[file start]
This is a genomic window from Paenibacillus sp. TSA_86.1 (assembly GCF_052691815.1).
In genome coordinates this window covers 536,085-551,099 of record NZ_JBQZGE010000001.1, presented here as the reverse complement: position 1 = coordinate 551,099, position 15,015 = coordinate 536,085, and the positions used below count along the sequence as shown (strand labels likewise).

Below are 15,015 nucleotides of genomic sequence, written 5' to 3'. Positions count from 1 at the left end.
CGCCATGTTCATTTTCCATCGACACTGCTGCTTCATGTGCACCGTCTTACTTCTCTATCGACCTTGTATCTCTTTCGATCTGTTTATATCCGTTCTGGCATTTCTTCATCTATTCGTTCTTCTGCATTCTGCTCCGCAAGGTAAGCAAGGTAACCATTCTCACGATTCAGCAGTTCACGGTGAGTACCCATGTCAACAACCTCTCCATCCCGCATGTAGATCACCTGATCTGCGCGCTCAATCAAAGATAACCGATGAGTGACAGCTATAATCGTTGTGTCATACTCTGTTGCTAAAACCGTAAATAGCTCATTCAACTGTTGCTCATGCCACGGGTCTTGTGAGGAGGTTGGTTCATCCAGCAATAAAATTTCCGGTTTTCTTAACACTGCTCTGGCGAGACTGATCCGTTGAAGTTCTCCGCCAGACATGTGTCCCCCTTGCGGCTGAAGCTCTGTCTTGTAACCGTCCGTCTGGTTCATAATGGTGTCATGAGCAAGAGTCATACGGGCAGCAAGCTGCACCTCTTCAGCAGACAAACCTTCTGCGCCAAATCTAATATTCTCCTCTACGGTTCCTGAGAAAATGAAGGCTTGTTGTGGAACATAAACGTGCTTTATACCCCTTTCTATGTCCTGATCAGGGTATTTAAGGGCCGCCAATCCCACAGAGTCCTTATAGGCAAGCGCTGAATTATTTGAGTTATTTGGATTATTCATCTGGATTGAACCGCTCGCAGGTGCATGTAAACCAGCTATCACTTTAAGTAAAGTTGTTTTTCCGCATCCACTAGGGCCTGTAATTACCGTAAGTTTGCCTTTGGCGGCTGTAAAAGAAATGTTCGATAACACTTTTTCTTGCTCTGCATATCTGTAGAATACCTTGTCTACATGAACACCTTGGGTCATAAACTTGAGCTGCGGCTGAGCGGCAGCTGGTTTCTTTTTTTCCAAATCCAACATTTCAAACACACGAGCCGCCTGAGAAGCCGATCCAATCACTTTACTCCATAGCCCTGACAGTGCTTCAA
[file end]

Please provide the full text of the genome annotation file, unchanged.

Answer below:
This is a genomic window from Paenibacillus sp. TSA_86.1 (assembly GCF_052691815.1).
In genome coordinates this window covers 536,085-551,099 of record NZ_JBQZGE010000001.1, presented here as the reverse complement: position 1 = coordinate 551,099, position 15,015 = coordinate 536,085, and the positions used below count along the sequence as shown (strand labels likewise).

Below are 15,015 nucleotides of genomic sequence, written 5' to 3'. Positions count from 1 at the left end.
CGCCATGTTCATTTTCCATCGACACTGCTGCTTCATGTGCACCGTCTTACTTCTCTATCGACCTTGTATCTCTTTCGATCTGTTTATATCCGTTCTGGCATTTCTTCATCTATTCGTTCTTCTGCATTCTGCTCCGCAAGGTAAGCAAGGTAACCATTCTCACGATTCAGCAGTTCACGGTGAGTACCCATGTCAACAACCTCTCCATCCCGCATGTAGATCACCTGATCTGCGCGCTCAATCAAAGATAACCGATGAGTGACAGCTATAATCGTTGTGTCATACTCTGTTGCTAAAACCGTAAATAGCTCATTCAACTGTTGCTCATGCCACGGGTCTTGTGAGGAGGTTGGTTCATCCAGCAATAAAATTTCCGGTTTTCTTAACACTGCTCTGGCGAGACTGATCCGTTGAAGTTCTCCGCCAGACATGTGTCCCCCTTGCGGCTGAAGCTCTGTCTTGTAACCGTCCGTCTGGTTCATAATGGTGTCATGAGCAAGAGTCATACGGGCAGCAAGCTGCACCTCTTCAGCAGACAAACCTTCTGCGCCAAATCTAATATTCTCCTCTACGGTTCCTGAGAAAATGAAGGCTTGTTGTGGAACATAAACGTGCTTTATACCCCTTTCTATGTCCTGATCAGGGTATTTAAGGGCCGCCAATCCCACAGAGTCCTTATAGGCAAGCGCTGAATTATTTGAGTTATTTGGATTATTCATCTGGATTGAACCGCTCGCAGGTGCATGTAAACCAGCTATCACTTTAAGTAAAGTTGTTTTTCCGCATCCACTAGGGCCTGTAATTACCGTAAGTTTGCCTTTGGCGGCTGTAAAAGAAATGTTCGATAACACTTTTTCTTGCTCTGCATATCTGTAGAATACCTTGTCTACATGAACACCTTGGGTCATAAACTTGAGCTGCGGCTGAGCGGCAGCTGGTTTCTTTTTTTCCAAATCCAACATTTCAAACACACGAGCCGCCTGAGAAGCCGATCCAATCACTTTACTCCATAGCCCTGACAGTGCTTCAA